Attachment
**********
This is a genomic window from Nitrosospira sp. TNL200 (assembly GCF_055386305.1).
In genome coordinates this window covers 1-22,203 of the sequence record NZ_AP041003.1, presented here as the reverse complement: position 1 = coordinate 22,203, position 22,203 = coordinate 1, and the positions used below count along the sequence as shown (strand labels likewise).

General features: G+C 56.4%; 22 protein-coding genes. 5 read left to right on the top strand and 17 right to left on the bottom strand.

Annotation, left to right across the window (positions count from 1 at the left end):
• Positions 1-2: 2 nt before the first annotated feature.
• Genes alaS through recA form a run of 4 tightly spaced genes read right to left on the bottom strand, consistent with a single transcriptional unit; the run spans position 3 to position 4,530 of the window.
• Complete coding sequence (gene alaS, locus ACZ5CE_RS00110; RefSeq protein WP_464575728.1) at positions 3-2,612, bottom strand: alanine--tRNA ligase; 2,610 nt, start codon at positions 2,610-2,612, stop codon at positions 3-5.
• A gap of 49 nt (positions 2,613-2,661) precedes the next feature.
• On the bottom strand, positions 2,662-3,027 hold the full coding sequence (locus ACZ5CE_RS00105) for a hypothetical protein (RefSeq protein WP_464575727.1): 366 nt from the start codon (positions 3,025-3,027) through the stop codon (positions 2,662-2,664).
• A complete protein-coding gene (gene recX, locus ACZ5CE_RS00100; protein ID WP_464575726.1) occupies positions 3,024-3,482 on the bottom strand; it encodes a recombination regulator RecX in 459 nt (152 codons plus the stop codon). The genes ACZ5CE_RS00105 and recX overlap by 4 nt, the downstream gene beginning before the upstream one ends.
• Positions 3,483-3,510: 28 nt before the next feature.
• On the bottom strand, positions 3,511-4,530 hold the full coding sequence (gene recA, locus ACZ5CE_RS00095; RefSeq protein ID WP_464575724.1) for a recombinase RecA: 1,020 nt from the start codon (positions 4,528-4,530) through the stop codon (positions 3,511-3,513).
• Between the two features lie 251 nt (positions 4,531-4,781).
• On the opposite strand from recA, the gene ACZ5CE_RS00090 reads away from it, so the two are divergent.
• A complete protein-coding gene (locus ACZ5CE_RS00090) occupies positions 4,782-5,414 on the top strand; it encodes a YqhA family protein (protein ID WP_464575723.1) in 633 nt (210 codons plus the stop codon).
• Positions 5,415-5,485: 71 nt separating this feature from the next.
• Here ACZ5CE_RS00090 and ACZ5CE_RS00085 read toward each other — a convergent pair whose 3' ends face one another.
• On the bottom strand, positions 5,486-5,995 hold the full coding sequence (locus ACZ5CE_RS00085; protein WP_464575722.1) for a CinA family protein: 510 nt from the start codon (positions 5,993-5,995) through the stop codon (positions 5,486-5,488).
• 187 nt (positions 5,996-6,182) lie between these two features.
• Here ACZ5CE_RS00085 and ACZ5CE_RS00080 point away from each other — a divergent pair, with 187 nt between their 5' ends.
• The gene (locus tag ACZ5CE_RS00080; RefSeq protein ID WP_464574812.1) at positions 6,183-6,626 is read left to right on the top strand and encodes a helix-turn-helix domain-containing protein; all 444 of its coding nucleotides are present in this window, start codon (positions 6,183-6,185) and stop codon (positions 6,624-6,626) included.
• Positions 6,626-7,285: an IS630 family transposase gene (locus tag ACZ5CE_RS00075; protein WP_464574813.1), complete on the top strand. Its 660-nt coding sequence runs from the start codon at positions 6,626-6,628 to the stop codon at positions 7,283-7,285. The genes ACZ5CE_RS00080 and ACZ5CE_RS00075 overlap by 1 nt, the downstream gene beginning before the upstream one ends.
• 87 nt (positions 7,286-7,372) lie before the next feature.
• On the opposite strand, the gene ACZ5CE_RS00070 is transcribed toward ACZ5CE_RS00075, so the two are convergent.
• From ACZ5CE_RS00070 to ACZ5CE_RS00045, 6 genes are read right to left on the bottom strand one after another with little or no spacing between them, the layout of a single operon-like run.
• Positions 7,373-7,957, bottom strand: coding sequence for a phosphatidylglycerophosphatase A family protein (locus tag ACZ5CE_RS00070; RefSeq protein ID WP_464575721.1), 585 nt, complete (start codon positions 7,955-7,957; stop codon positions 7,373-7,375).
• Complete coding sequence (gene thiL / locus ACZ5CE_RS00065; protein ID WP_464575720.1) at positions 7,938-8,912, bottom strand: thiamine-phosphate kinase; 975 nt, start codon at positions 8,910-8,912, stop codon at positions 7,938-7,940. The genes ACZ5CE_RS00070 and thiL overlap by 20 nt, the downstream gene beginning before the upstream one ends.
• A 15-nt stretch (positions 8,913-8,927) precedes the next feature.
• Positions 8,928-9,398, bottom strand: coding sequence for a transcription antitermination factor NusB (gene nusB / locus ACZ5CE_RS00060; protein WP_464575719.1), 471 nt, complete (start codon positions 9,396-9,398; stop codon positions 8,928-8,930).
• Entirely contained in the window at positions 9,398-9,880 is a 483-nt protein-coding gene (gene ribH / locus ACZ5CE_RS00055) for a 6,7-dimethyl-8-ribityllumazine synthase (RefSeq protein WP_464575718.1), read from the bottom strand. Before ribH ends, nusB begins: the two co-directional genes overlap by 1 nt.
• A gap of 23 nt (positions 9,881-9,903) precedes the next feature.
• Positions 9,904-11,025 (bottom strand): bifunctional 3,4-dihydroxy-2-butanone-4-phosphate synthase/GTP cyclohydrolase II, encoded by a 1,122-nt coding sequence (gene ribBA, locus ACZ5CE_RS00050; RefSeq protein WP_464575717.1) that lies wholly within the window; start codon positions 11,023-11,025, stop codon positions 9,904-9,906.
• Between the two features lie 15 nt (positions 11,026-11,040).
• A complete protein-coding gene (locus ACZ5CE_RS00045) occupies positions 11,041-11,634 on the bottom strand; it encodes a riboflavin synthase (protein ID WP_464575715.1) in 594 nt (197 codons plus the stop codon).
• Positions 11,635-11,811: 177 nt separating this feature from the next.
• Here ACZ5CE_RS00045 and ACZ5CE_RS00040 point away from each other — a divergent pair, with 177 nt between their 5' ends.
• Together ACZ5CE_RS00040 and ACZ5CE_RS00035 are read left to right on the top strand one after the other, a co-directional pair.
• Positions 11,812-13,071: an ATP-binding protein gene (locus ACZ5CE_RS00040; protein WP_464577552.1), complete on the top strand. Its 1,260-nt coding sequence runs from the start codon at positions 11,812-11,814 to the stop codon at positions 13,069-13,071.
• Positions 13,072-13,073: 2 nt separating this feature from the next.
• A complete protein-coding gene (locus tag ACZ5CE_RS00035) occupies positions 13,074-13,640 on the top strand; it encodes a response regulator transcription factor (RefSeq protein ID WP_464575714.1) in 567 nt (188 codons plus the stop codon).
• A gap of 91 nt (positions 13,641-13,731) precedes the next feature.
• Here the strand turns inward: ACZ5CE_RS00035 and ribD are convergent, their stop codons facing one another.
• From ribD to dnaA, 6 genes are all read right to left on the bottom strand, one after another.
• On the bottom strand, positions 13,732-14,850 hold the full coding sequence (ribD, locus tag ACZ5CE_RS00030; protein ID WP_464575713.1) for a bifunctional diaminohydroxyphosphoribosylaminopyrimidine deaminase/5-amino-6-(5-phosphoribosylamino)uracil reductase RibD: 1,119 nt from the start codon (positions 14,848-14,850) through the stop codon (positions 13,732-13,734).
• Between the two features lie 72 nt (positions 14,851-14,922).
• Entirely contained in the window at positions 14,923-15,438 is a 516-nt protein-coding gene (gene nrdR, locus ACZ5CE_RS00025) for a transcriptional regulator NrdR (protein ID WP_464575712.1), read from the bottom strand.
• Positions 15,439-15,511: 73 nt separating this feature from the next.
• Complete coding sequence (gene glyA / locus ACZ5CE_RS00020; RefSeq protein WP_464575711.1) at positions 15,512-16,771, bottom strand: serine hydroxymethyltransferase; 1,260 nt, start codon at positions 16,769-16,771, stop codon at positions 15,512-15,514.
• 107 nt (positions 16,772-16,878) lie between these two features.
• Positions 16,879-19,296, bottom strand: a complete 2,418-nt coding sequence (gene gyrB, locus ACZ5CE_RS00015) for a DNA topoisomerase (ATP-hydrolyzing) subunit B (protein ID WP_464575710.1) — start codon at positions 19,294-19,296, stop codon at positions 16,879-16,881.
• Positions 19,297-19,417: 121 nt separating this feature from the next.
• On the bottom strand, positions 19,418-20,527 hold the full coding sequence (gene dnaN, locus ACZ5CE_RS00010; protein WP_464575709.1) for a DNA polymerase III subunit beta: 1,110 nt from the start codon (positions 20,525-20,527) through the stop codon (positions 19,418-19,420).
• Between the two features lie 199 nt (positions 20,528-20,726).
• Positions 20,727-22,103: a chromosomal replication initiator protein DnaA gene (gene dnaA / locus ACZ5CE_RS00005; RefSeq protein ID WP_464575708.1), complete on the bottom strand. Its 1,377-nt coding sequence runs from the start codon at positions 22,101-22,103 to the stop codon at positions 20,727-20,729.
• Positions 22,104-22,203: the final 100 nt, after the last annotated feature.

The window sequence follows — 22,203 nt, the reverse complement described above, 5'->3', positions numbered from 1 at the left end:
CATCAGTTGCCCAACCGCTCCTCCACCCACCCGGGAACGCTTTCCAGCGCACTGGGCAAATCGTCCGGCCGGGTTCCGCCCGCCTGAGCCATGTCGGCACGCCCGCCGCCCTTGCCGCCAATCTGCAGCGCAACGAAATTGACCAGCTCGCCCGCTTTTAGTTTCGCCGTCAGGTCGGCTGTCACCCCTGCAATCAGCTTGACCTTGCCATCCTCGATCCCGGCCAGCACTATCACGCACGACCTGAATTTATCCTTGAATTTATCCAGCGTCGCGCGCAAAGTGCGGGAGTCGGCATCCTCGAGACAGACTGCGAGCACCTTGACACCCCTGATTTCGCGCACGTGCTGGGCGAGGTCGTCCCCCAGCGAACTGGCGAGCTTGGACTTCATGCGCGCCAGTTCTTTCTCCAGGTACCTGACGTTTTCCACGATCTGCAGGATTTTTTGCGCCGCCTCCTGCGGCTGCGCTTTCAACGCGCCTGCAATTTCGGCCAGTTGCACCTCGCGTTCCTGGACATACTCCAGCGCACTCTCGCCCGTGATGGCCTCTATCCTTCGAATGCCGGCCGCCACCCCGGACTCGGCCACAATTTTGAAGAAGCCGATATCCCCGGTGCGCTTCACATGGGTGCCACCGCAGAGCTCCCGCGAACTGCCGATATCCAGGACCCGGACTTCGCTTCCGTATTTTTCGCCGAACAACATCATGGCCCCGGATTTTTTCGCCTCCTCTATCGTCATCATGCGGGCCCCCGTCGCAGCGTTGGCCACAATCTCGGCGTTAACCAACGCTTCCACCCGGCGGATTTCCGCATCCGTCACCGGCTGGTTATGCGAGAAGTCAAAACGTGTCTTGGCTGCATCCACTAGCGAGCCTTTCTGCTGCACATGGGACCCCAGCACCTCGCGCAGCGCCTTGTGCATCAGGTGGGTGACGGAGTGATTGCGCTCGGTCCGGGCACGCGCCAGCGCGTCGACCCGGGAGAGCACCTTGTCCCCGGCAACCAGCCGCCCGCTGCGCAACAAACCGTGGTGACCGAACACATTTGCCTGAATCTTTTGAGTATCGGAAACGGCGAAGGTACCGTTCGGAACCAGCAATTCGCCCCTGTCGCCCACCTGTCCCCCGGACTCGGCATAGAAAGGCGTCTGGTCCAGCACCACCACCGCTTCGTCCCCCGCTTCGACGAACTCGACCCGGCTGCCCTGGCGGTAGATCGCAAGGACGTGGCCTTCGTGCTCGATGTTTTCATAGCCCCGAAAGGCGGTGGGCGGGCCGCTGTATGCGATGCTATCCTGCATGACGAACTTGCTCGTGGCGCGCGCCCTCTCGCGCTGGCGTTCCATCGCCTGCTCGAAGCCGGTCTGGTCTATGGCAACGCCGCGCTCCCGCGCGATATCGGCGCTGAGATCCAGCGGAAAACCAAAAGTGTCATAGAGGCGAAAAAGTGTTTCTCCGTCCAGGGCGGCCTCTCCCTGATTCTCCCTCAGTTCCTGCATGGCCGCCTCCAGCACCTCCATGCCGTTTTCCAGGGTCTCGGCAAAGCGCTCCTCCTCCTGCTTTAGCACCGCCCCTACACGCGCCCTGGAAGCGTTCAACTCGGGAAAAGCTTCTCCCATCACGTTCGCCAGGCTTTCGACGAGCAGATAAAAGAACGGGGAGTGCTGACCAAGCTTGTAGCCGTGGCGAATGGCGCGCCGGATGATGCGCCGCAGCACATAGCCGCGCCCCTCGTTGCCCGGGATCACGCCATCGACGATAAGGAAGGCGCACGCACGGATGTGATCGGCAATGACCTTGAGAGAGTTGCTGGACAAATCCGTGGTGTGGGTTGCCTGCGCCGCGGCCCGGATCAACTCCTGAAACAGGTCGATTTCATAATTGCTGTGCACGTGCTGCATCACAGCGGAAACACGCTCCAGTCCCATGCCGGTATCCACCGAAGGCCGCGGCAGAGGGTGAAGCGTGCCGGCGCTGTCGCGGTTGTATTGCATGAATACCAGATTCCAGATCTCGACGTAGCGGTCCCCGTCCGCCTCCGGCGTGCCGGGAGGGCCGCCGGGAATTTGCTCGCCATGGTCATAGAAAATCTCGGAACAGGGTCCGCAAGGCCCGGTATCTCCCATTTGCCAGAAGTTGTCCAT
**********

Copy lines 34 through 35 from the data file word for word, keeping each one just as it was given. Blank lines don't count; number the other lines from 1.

• A complete protein-coding gene (locus ACZ5CE_RS00045) occupies positions 11,041-11,634 on the bottom strand; it encodes a riboflavin synthase (protein ID WP_464575715.1) in 594 nt (197 codons plus the stop codon).
• Positions 11,635-11,811: 177 nt separating this feature from the next.